And about time too!

     

 

 

Delia is delighted to announce a new arrival… a hedgehog. A damn sight smaller than an echidna which is the nearest she might see in Aus! I heard a scratching at the catflap which I thought was the cat who hates opening the flap himself so I went to open the door for him and who should try to get in instead? – this hedgehog. I used to see quite a few in the UK but they were getting less frequent, to the extent that they are an endangered species in certain areas now

 

 

 

 

 

 

Yes this blog is a bit late. I have no real excuse except being a bit busy at the weekend finishing the living room (well… nearly). The skirting is nearly done, just the awkward bits left to do last night. Its lovely to start with nice 2.5M lengths but then the awkward in and outy bits without right angles intervene! I still have to finish off my desk though, so perhaps this weekend will see the final touches. But the shelves are mostly full and furniture installed.

Last week we had been invited to a dégustation or tasting. The host was an acquaintance from my “Franco-Brittanique Rencontre” group. Fifteen of us mostly English but for 2 French and the guest presenter of the wines. French was the main language but it was relaxed and everyone dropped into English where necessary. The table accommodated us and the spread of food we had all brought (it was a temporarily re-purposed snooker table, as Delia illustrated by rattling the balls she had found in a corner pocket beneath the table cloth. The vendor gave us his background of working for small wine distributors and eventually setting up on his own enterprise utilising his contacts and specialising in small independent wine-makers. We had dozens of wines to taste (and I had to sip carefully as I was driving!). Eventually we selected 12 bottles, not the cheapest (normally we tend to favour supermarket wine boxes which are still good quality but cheaper). The bottles on offer here ranged from about 5€ to 15€ but the quality was excellent. Many were sulphite free which makes laying them down for years a bit hit and miss… we’ll have to drink those first then!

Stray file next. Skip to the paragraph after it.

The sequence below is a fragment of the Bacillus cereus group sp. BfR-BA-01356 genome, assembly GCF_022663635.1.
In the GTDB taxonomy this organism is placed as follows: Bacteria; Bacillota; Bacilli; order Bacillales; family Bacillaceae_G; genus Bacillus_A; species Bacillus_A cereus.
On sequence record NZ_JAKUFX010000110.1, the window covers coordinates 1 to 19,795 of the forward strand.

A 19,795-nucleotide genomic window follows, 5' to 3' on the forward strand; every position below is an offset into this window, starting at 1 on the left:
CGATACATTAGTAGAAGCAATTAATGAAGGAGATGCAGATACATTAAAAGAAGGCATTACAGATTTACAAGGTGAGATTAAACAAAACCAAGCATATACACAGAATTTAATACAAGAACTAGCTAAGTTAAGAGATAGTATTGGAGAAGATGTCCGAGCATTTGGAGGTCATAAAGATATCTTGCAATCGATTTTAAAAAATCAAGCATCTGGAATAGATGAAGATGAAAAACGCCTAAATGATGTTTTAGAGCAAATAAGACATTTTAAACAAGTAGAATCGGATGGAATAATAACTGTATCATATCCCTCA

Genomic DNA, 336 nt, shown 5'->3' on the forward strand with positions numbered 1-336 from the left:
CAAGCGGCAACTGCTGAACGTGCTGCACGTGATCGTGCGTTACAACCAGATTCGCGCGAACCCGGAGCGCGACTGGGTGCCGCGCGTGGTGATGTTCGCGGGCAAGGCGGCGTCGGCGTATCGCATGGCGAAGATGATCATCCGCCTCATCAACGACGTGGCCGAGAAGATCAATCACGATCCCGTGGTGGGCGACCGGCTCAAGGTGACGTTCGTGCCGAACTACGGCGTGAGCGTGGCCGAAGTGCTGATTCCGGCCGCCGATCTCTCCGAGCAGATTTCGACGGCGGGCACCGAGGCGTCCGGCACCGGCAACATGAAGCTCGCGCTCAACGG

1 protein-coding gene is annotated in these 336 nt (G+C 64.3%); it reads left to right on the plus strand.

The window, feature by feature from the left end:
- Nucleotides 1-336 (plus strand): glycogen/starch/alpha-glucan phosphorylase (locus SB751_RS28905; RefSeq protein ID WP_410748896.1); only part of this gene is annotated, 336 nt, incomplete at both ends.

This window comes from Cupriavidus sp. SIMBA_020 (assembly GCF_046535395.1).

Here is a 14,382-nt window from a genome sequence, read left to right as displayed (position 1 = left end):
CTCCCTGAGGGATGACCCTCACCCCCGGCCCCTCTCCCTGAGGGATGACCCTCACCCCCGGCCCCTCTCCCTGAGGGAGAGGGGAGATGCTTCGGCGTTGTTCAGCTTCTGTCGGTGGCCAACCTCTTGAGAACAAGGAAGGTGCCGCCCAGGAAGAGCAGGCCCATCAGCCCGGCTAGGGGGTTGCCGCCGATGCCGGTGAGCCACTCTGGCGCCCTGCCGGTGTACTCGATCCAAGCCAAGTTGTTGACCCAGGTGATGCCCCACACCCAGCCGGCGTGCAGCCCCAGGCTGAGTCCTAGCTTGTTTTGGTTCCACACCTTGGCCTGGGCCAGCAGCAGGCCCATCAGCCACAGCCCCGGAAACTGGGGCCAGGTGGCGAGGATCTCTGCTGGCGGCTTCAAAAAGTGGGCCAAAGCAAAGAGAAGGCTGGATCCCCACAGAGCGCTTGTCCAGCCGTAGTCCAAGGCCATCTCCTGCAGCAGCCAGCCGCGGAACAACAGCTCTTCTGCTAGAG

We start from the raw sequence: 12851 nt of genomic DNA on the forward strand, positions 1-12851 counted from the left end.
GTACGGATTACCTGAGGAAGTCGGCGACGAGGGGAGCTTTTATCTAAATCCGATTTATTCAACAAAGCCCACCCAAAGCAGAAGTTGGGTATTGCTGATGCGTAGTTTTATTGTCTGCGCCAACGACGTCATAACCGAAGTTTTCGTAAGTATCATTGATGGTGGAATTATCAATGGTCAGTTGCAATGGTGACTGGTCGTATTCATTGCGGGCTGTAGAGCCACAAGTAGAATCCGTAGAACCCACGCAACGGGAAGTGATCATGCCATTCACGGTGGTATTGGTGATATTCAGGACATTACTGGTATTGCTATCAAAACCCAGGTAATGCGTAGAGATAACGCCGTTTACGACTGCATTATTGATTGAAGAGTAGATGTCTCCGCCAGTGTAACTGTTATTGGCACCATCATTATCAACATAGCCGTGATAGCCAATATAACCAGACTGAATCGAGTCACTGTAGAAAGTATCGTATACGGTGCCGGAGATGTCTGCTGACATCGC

The day of the tasting was a busy one for me, an early start to drive an hour to a committee meeting of the most recent website I have completed. Looks like that’s a responsibility for me as “webmaster” that will continue but possibly diminish with time. It’s a group (CLE) we joined a while back but they were centred more to the north of us and being mostly retired members, events were usually during the week. I then had a two hour drive to my language lesson – the teacher had just come out of convalescence and had rung us all to see that we were coming. Then the hours back home for an hour break before heading out to the degustation (a mere 20 minutes away).

There is another nearer group centred around language lessons in nearby Rochechouart. Some younger members too. They had a meal yesterday (Monday) that we went to and enjoyed. We usually sit with a couple for whom I did a web site for but we know several others there – Delia through her art class and me through the photoclub. The food was excellent though with (I would guess) about 35 people, service was not the speediest and we had to leave before the lunch hour reached 3 hours.

The weather has been colder and often grey but a few blue sky days too. Here’s some shots from an Autumn photowalk our group took recently.

We do like to be beside the seaside

We do indeed, like the beach that is. Delia was brought up in a small seaside town on the Indian Ocean and she misses the sea especially. So our anniversary present to ourselves was to stay near the sea, in fact the Atlantic Ocean. We found a lovely pet friendly holiday home near the coast half way between Biarritz and Bordeaux. Google earth show the almost the entire length of this coast as beach and this was what it felt like. Contis, was the beach town (though we stayed a few kilometres inland on the edge of St Julien en Born.